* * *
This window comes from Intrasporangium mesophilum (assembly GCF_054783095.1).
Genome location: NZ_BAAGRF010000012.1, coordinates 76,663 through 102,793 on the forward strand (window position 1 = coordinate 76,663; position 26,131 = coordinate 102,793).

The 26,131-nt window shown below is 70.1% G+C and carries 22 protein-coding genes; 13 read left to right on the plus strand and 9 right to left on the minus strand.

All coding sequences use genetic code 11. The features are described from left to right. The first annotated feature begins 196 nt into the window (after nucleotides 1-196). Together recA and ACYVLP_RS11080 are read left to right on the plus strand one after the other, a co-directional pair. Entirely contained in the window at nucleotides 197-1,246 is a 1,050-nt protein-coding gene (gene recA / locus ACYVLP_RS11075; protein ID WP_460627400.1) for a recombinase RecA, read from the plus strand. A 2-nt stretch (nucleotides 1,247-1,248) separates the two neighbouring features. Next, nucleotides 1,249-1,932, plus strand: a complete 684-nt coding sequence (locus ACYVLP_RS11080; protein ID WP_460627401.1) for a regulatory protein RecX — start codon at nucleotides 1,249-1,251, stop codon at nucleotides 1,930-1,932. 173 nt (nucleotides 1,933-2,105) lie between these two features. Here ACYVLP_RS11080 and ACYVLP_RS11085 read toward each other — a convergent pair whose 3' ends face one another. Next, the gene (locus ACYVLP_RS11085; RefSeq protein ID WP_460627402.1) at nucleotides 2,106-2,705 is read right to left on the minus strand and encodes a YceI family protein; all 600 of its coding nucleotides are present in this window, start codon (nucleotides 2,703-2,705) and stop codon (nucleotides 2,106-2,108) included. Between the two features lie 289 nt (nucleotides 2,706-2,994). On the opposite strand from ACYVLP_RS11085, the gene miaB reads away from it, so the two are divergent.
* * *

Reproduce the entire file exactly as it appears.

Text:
This window comes from Intrasporangium mesophilum (assembly GCF_054783095.1).
Genome location: NZ_BAAGRF010000012.1, coordinates 76,663 through 102,793 on the forward strand (window position 1 = coordinate 76,663; position 26,131 = coordinate 102,793).

The 26,131-nt window shown below is 70.1% G+C and carries 22 protein-coding genes; 13 read left to right on the plus strand and 9 right to left on the minus strand.

All coding sequences use genetic code 11. The features are described from left to right. The first annotated feature begins 196 nt into the window (after nucleotides 1-196). Together recA and ACYVLP_RS11080 are read left to right on the plus strand one after the other, a co-directional pair. Entirely contained in the window at nucleotides 197-1,246 is a 1,050-nt protein-coding gene (gene recA / locus ACYVLP_RS11075; protein ID WP_460627400.1) for a recombinase RecA, read from the plus strand. A 2-nt stretch (nucleotides 1,247-1,248) separates the two neighbouring features. Next, nucleotides 1,249-1,932, plus strand: a complete 684-nt coding sequence (locus ACYVLP_RS11080; protein ID WP_460627401.1) for a regulatory protein RecX — start codon at nucleotides 1,249-1,251, stop codon at nucleotides 1,930-1,932. 173 nt (nucleotides 1,933-2,105) lie between these two features. Here ACYVLP_RS11080 and ACYVLP_RS11085 read toward each other — a convergent pair whose 3' ends face one another. Next, the gene (locus ACYVLP_RS11085; RefSeq protein ID WP_460627402.1) at nucleotides 2,106-2,705 is read right to left on the minus strand and encodes a YceI family protein; all 600 of its coding nucleotides are present in this window, start codon (nucleotides 2,703-2,705) and stop codon (nucleotides 2,106-2,108) included. Between the two features lie 289 nt (nucleotides 2,706-2,994). On the opposite strand from ACYVLP_RS11085, the gene miaB reads away from it, so the two are divergent.